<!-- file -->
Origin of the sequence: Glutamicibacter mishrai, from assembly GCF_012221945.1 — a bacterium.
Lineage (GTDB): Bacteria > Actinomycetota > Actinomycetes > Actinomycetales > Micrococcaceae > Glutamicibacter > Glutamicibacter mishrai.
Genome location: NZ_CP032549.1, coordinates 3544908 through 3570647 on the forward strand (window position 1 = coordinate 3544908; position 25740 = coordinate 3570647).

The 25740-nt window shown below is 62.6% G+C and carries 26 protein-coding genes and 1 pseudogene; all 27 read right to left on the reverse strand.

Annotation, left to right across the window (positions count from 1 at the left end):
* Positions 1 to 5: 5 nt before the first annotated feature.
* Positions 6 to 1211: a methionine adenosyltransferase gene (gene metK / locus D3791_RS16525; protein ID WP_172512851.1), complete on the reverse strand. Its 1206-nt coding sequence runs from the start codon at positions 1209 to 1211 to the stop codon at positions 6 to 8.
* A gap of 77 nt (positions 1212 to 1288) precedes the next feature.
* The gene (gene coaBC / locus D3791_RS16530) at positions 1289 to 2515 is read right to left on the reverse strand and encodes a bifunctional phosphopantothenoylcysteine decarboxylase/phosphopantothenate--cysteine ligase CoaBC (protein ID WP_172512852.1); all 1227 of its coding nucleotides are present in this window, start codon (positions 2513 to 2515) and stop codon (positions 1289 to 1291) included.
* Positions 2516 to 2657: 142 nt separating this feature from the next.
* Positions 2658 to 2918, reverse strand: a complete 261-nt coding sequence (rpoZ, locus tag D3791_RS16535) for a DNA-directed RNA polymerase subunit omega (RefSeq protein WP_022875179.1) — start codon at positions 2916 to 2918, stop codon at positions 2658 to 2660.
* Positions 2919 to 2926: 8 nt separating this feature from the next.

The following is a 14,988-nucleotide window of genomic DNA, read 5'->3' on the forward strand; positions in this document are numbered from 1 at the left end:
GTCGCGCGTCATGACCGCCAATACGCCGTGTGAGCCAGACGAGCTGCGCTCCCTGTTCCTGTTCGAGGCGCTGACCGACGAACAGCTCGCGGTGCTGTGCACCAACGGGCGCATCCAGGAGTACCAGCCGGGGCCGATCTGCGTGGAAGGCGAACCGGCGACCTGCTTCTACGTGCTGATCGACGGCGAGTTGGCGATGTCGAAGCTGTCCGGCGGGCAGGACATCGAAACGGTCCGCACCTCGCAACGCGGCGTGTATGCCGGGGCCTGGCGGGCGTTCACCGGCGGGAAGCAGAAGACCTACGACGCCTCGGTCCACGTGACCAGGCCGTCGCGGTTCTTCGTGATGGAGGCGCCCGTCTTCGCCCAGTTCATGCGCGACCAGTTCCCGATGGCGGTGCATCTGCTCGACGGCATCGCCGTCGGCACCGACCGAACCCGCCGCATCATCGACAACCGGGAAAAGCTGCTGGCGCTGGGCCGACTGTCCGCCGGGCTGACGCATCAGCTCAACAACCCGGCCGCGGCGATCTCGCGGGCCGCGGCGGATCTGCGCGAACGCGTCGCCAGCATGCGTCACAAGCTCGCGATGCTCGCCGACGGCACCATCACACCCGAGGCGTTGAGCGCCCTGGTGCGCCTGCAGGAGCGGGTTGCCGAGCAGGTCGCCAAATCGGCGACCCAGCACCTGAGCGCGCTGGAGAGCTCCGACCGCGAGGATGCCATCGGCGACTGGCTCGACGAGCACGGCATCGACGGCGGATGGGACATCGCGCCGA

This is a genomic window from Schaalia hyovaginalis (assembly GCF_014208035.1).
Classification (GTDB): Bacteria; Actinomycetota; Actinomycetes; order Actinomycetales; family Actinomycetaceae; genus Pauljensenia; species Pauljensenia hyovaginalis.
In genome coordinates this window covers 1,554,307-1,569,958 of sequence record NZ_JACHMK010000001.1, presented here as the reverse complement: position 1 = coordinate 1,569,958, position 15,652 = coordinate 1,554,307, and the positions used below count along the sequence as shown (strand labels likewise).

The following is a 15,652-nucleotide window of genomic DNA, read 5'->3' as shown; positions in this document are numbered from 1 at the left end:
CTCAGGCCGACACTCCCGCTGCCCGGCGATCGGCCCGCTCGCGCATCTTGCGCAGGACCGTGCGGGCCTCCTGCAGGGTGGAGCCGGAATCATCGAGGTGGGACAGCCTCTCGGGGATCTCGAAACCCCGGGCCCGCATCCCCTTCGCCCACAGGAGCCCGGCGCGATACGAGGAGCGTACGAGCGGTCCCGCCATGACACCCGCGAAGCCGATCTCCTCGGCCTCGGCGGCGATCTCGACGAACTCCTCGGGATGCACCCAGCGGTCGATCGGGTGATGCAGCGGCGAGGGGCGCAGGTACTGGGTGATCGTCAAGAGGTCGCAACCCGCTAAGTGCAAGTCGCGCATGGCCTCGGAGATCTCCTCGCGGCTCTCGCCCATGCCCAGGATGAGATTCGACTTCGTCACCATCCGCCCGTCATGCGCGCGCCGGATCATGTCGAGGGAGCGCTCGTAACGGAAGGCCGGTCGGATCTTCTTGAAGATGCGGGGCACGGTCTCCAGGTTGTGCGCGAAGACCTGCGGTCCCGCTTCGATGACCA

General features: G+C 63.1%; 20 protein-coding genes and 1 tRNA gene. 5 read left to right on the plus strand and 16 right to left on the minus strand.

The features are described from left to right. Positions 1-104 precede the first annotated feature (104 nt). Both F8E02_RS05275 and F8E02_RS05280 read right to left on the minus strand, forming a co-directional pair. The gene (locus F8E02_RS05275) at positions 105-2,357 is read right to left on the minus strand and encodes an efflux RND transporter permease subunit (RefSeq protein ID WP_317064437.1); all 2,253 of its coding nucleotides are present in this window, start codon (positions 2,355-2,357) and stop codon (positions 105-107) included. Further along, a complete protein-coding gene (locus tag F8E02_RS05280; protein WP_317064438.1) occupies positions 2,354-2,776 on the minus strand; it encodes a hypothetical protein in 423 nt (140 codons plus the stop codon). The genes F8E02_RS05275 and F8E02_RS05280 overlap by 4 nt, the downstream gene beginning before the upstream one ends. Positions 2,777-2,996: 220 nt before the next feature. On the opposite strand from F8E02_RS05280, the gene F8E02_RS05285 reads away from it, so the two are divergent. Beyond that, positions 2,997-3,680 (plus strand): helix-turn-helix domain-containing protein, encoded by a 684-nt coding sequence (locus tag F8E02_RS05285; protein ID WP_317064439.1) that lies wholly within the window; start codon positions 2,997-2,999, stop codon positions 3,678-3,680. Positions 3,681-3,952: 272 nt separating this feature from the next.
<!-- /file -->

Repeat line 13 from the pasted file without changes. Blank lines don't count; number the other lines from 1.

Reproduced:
The following is a 14,988-nucleotide window of genomic DNA, read 5'->3' on the forward strand; positions in this document are numbered from 1 at the left end: